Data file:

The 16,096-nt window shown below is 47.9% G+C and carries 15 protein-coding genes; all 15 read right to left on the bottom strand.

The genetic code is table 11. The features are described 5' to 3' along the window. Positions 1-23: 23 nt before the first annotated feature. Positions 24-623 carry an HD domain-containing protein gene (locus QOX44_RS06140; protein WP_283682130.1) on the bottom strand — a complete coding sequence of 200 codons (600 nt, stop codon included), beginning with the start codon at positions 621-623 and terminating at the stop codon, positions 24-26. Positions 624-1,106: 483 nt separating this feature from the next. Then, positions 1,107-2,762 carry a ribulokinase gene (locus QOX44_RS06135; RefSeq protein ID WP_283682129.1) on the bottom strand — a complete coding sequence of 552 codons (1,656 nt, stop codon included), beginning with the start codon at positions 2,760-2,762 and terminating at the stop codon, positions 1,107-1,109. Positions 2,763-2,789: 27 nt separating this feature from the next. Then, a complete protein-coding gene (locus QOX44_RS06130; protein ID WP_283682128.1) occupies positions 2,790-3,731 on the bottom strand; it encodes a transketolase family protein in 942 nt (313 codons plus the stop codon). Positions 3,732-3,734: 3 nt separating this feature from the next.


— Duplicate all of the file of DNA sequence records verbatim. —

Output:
The 16,096-nt window shown below is 47.9% G+C and carries 15 protein-coding genes; all 15 read right to left on the bottom strand.

The genetic code is table 11. The features are described 5' to 3' along the window. Positions 1-23: 23 nt before the first annotated feature. Positions 24-623 carry an HD domain-containing protein gene (locus QOX44_RS06140; protein WP_283682130.1) on the bottom strand — a complete coding sequence of 200 codons (600 nt, stop codon included), beginning with the start codon at positions 621-623 and terminating at the stop codon, positions 24-26. Positions 624-1,106: 483 nt separating this feature from the next. Then, positions 1,107-2,762 carry a ribulokinase gene (locus QOX44_RS06135; RefSeq protein ID WP_283682129.1) on the bottom strand — a complete coding sequence of 552 codons (1,656 nt, stop codon included), beginning with the start codon at positions 2,760-2,762 and terminating at the stop codon, positions 1,107-1,109. Positions 2,763-2,789: 27 nt separating this feature from the next. Then, a complete protein-coding gene (locus QOX44_RS06130; protein ID WP_283682128.1) occupies positions 2,790-3,731 on the bottom strand; it encodes a transketolase family protein in 942 nt (313 codons plus the stop codon). Positions 3,732-3,734: 3 nt separating this feature from the next.